10th November, 2009 – Sri Lanka: Human Rights Issues and Media Representation
Hosted by the University of Sydney’s Centre for Peace and Conflict Studies, Herb Feith Foundation, Alfred Deakin Research Institute, Amnesty International, Victorian Trades Hall Council and the Human Rights Law Resource Centre
View the event flyer for more information.

8th September, 2009 – Human Rights in Sri Lanka and Australia’s Role
Hosted by the Centre for Peace and Conflict Studies, the University of Sydney; held at Federal Parliament, Canberra.

Chaired by Associate Professor Jake Lynch, Director of the Centre for Peace and Conflict Studies, the event included addresses by:
Hon. John Dowd AO QC, President of the International Commission of Jurists (ICJ) Australia and Vice President of ICJ Geneva; Sharan Burrow, President of the Australian Council of Trade Unions; Dr John Whitehall, paediatrician and Associate Professor in Public Health at James Cook University; and Bruce Haigh, former Australian diplomat and Deputy High Commissioner to Sri Lanka.

Attended by some 40 policy makers, federal MPs and officials, the speakers examined the state of human rights in Sri Lanka and discussed the real situation faced by the country’s marginalised community today. The necessity of upholding human rights norms and protecting the persecuted people of Sri Lanka was emphasised in debates about Australia’s responsibilities in the Asia-Pacific region.
View the event invitation for more information.

31st August, 2009 – Sri Lanka’s Human Rights Emergency: Why is it being hidden and what can we do about it?
Hosted by the Centre for Peace and Conflict Studies and the Australian Centre for Independent Journalism, with the support of Amnesty International, at the University of Sydney.

Chaired by the Director of the Centre for Peace and Conflict Studies, Associate Professor Jake Lynch, the event drew upon former Australian diplomat and Deputy High Commissioner to Sri Lanka, Bruce Haigh, paediatrician and Associate Professor in Public Health at James Cook University, Dr John Whitehall and Tamil human rights advocate, Dr Sam Pari. The forum heard how the struggle of Sri Lanka’s Tamil population has become framed within the discourse of the ‘war on terror’, consequently diluting the country’s current human rights crisis in the eyes of the international community. In recounting the deprivation of needs and rights of the Tamil people, the discussion echoed the calls of the 300,000 Internally Displaced People (IDPs) who remain in the country’s internment camps.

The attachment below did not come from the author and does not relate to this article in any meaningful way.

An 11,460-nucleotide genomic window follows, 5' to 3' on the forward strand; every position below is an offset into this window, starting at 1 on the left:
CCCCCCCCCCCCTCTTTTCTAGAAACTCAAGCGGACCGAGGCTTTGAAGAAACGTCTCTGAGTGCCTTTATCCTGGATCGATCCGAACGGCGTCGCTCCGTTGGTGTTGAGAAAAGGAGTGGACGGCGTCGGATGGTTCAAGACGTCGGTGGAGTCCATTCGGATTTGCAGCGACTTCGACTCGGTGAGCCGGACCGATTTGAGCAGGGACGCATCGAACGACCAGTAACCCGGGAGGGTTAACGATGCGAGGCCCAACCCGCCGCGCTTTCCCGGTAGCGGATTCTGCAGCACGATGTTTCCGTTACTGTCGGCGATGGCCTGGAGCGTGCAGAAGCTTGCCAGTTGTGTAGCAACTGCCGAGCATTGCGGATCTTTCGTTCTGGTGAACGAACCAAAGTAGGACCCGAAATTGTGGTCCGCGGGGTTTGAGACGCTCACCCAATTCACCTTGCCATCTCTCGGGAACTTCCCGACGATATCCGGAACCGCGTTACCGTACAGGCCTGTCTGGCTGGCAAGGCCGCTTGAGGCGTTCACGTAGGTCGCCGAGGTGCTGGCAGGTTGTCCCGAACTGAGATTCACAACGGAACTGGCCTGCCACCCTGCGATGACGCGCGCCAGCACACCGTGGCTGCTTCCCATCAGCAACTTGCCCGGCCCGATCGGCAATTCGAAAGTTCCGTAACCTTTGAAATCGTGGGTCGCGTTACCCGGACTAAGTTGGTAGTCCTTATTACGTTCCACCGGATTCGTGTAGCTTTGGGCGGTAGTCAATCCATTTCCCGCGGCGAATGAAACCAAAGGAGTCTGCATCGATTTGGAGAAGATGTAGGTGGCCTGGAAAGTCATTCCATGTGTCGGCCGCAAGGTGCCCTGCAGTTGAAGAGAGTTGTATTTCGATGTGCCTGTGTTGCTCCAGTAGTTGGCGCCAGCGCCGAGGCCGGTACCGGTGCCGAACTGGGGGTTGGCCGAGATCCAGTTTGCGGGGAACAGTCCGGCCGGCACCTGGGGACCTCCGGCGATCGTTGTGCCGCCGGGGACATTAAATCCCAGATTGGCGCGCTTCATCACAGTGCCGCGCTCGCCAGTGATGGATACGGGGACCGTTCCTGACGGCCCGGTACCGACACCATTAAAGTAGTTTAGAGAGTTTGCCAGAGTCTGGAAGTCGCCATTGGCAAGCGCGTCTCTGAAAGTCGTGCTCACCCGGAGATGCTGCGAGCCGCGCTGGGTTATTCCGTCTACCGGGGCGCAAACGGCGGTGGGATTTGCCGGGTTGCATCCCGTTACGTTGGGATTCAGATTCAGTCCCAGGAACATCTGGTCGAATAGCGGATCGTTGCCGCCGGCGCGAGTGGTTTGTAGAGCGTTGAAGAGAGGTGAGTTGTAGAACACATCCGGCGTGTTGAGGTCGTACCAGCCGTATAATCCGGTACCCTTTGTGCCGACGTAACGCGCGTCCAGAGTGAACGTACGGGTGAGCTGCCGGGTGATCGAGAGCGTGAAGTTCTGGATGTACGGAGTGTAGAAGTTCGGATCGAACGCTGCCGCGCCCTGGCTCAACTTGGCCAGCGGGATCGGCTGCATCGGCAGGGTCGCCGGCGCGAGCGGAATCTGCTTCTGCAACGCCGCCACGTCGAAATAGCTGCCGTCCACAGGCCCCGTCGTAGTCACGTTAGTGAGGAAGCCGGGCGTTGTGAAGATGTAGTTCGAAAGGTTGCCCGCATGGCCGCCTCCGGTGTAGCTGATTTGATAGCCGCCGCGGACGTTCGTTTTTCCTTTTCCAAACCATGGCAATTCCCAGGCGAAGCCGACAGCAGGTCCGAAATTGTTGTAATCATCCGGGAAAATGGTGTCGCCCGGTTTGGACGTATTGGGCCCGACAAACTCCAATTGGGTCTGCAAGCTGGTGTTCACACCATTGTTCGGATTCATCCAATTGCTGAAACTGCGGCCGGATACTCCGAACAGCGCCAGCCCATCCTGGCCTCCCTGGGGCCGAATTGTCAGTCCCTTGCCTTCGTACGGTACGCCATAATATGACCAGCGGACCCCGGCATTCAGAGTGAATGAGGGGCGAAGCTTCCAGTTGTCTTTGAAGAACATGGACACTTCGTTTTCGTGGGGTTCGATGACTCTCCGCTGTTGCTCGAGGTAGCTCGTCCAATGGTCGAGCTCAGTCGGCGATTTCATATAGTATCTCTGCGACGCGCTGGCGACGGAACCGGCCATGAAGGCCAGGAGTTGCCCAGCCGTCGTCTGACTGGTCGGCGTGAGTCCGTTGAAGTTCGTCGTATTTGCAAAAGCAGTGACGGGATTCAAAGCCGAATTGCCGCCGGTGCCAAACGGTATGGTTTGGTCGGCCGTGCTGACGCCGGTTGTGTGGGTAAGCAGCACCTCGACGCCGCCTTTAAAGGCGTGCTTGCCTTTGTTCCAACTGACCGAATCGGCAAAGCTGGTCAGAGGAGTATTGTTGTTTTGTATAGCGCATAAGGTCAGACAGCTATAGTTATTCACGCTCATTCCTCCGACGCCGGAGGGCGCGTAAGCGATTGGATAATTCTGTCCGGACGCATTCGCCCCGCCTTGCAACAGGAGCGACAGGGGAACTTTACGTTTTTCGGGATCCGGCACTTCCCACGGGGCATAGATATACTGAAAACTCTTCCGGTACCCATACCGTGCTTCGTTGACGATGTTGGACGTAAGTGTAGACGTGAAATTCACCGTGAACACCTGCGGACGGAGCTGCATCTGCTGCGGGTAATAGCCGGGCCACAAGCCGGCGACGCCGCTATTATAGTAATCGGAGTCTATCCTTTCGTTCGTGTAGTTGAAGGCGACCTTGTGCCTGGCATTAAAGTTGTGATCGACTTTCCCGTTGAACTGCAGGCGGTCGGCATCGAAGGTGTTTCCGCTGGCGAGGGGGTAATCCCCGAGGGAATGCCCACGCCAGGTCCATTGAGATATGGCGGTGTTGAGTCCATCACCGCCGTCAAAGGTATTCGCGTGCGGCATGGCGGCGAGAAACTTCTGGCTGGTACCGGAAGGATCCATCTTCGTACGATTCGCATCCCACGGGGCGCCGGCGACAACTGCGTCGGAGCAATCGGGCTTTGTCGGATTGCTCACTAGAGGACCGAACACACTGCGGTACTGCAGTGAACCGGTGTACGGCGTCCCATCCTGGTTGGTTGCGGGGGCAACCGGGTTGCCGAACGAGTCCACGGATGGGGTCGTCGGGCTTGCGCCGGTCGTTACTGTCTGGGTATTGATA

View video recordings from the conference
View the event poster for more information

27th May, 2009 – Media Complicity: Reporting Gaza and Sri Lanka
Hosted by the Centre for Peace and Conflict Studies and the Australian Centre for Independent Journalism at the University of Technology, Sydney

Chaired by the Director of the Australian Centre for Independent Journalism, Professor Wendy Bacon, the event drew upon three key speakers: Director of the Centre for Peace and Conflict Studies, Associate Professor Jake Lynch; Executive Producer of ABC’s World Today, Peter Cave; and journalist/author of ‘My Israel Question’ and ‘The Blogging Revolution’, Antony Loewenstein. Together, the speakers discussed the consequences of media censorship and how control over expression, opinion and information can lead to propaganda. Alluding to Sri Lanka and Gaza, the forum’s speakers highlighted the importance of the media in conflict situations, further suggesting how the media should be operate in such environments.
View the event flyer for more information

Press Gallery

Participants in the Sri Lanka Human Rights Project have written or appeared in the following articles:

Jake Lynch

Bruce Haigh

Brami Jegan

Gobie Rajalingam

Antony Loewenstein

David Feith